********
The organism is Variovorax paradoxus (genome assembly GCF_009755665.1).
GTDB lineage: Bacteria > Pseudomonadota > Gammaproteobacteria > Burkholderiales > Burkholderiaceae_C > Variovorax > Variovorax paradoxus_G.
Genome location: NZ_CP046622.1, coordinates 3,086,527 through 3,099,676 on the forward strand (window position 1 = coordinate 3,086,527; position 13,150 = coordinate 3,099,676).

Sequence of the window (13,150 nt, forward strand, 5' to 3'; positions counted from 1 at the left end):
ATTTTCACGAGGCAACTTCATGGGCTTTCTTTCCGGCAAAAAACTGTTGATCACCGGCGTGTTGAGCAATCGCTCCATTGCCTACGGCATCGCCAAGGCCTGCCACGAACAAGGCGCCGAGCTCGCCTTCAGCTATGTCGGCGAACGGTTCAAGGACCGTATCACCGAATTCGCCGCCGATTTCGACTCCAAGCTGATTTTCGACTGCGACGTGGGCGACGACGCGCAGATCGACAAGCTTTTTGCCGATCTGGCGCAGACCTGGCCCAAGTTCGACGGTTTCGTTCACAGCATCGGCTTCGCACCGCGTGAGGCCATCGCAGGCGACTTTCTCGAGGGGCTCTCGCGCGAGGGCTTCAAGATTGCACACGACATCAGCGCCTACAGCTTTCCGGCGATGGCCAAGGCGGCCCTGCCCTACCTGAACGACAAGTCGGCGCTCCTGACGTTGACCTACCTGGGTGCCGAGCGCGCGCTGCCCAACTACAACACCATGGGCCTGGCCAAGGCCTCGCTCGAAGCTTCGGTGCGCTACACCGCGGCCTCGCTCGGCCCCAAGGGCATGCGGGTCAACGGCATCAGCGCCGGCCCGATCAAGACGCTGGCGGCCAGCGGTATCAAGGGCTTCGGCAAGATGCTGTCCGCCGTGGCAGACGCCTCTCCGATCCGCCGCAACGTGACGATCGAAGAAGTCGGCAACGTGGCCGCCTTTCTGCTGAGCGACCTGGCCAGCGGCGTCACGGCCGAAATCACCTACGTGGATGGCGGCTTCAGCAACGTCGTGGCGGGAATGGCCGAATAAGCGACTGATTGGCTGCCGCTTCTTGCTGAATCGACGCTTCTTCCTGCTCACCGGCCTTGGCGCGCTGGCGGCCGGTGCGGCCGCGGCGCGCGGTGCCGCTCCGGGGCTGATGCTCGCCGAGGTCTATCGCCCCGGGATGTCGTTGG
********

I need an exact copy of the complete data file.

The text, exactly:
The organism is Variovorax paradoxus (genome assembly GCF_009755665.1).
GTDB lineage: Bacteria > Pseudomonadota > Gammaproteobacteria > Burkholderiales > Burkholderiaceae_C > Variovorax > Variovorax paradoxus_G.
Genome location: NZ_CP046622.1, coordinates 3,086,527 through 3,099,676 on the forward strand (window position 1 = coordinate 3,086,527; position 13,150 = coordinate 3,099,676).

Sequence of the window (13,150 nt, forward strand, 5' to 3'; positions counted from 1 at the left end):
ATTTTCACGAGGCAACTTCATGGGCTTTCTTTCCGGCAAAAAACTGTTGATCACCGGCGTGTTGAGCAATCGCTCCATTGCCTACGGCATCGCCAAGGCCTGCCACGAACAAGGCGCCGAGCTCGCCTTCAGCTATGTCGGCGAACGGTTCAAGGACCGTATCACCGAATTCGCCGCCGATTTCGACTCCAAGCTGATTTTCGACTGCGACGTGGGCGACGACGCGCAGATCGACAAGCTTTTTGCCGATCTGGCGCAGACCTGGCCCAAGTTCGACGGTTTCGTTCACAGCATCGGCTTCGCACCGCGTGAGGCCATCGCAGGCGACTTTCTCGAGGGGCTCTCGCGCGAGGGCTTCAAGATTGCACACGACATCAGCGCCTACAGCTTTCCGGCGATGGCCAAGGCGGCCCTGCCCTACCTGAACGACAAGTCGGCGCTCCTGACGTTGACCTACCTGGGTGCCGAGCGCGCGCTGCCCAACTACAACACCATGGGCCTGGCCAAGGCCTCGCTCGAAGCTTCGGTGCGCTACACCGCGGCCTCGCTCGGCCCCAAGGGCATGCGGGTCAACGGCATCAGCGCCGGCCCGATCAAGACGCTGGCGGCCAGCGGTATCAAGGGCTTCGGCAAGATGCTGTCCGCCGTGGCAGACGCCTCTCCGATCCGCCGCAACGTGACGATCGAAGAAGTCGGCAACGTGGCCGCCTTTCTGCTGAGCGACCTGGCCAGCGGCGTCACGGCCGAAATCACCTACGTGGATGGCGGCTTCAGCAACGTCGTGGCGGGAATGGCCGAATAAGCGACTGATTGGCTGCCGCTTCTTGCTGAATCGACGCTTCTTCCTGCTCACCGGCCTTGGCGCGCTGGCGGCCGGTGCGGCCGCGGCGCGCGGTGCCGCTCCGGGGCTGATGCTCGCCGAGGTCTATCGCCCCGGGATGTCGTTGG